Cyber security incidents have a negative impact on everyone involved, from the customers to even the company’s employees. And after reading the headlines day after day about how personal and financial information of MILLIONS of people have been exposed for the world to see, we can’t help but wonder: What went wrong? How could it have been avoided? What’s next?
Every year cyber criminals devise new high profile and sophisticated attacks against organizations worldwide. 2017 is no exception: from complex ransomware attacks to large data breaches, it is obvious this year’s cyber-attacks have caused major damage. Below you will find the most prominent cyber security news so far and the lessons they’ve left behind.
In today’s cyber-focused environment, data breaches have become a common situation affecting many companies, whether a result of a targeted attack or an inside job. This form of cybercrime has exposed the data of billions of individuals and resulted in significant losses to the global economy.
The October BrandProtect Executive Threat Brief anticipates those attacks, and gives you and your family a quick primer on what you can do to stay safe during this new "phishing season".
Sad to say, but yesterday's Yahoo! news could not have been that surprising. Yahoo joins LinkedIn, Gmail, Twitter and Facebook in the pantheon of leading social networks that have suffered (very public) large-scale data breaches. Healthcare providers like Anthem, Blue Cross and many others are also members of this exclusive club. 500 million records is a lot of records, but truly, it's getting to the point where the world is awash in stolen records....
It is also not surprising that many the stories appearing today highlight the steps a company should take AFTER it has been hacked, like this one on MSNBC. But do stories like these really solve anything?
Pundits are fond of saying "it's not IF you'll get hacked, but WHEN you'll get hacked," but that doesn't mean that enterprise security teams should roll over and await their fate. There are lots of things that enterprises can do BEFORE they get hacked that should reduce their risks from a large number of external threats...
Regardless of their politics, the recent news of the DNC server hack, allegedly by Russian-government-backed hackers, should have security teams pulling their hair out. Why? Because the first phase of the attack used one of the oldest tricks in the book -- a phishing email attack, leveraging a copycat domain.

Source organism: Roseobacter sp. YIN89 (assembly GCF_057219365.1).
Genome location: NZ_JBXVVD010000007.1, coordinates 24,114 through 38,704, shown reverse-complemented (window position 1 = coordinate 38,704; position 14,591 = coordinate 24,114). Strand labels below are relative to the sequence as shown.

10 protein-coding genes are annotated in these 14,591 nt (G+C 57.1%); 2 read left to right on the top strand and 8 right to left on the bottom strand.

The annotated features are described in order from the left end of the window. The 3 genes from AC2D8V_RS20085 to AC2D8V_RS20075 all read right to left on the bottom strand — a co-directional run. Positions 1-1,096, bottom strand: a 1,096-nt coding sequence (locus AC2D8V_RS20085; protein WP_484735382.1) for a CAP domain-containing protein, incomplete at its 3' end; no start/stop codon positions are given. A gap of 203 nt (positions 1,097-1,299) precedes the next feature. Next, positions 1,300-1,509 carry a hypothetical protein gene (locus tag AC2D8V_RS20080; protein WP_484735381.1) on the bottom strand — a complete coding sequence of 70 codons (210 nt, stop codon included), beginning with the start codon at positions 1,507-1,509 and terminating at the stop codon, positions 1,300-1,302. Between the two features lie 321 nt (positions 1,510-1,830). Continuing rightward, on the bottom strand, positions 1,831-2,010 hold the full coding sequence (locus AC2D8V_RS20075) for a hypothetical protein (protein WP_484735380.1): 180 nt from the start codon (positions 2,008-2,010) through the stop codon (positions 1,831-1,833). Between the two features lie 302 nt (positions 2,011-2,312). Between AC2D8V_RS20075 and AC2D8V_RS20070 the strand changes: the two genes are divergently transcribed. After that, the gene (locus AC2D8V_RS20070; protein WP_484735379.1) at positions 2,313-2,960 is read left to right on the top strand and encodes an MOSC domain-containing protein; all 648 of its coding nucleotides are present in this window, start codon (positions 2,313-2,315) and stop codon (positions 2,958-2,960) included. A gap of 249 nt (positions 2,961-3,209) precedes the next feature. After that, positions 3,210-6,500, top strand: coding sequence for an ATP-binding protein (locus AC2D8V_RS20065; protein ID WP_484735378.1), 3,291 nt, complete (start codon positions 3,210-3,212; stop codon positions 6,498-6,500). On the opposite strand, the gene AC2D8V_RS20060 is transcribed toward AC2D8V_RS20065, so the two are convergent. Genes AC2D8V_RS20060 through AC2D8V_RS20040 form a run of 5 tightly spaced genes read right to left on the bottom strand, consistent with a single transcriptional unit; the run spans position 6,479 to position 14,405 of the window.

"For example, the first group, APT 28, often uses the same tactic: registering a domain whose name is similar to that of its target, to trick users into disclosing their passwords when logging into the wrong site. In this case, hackers set up misdepatrment.com — switching two letters — to target users of MIS Department, which manages networks for the Democratic committee." NY TImes, July 27, 2016
It should be no surprise to learn that almost every devastating cyber breach, from Target to the DNC, starts with the same exploit:
Over the past weeks there has been a lot of reporting, including these great pieces by Steve Ragan at CSOonline.com and Mathew J. Schwartz at BankInfoSecurity.com about a December 20, 2015 discovery that a database containing 191 Million voter records had been exposed online. As part of the BrandProtect 2016 Elections Project, we dug into the situation, and what it means to you.
Because of the nature of the exposure – effectively a database containing the records was left unlocked and unprotected – there is no way to know who might has downloaded the information.
Make no mistake, this is a big number. And it is an important number. Consider this: the US Census Bureau estimated that there were approximately142 Million registered voters in 2014. This means that the recent exposure of 191 million voting records is not just a large data breach. It’s a national issue -- effectively every registered voter in America has had their PII exposed... Wow...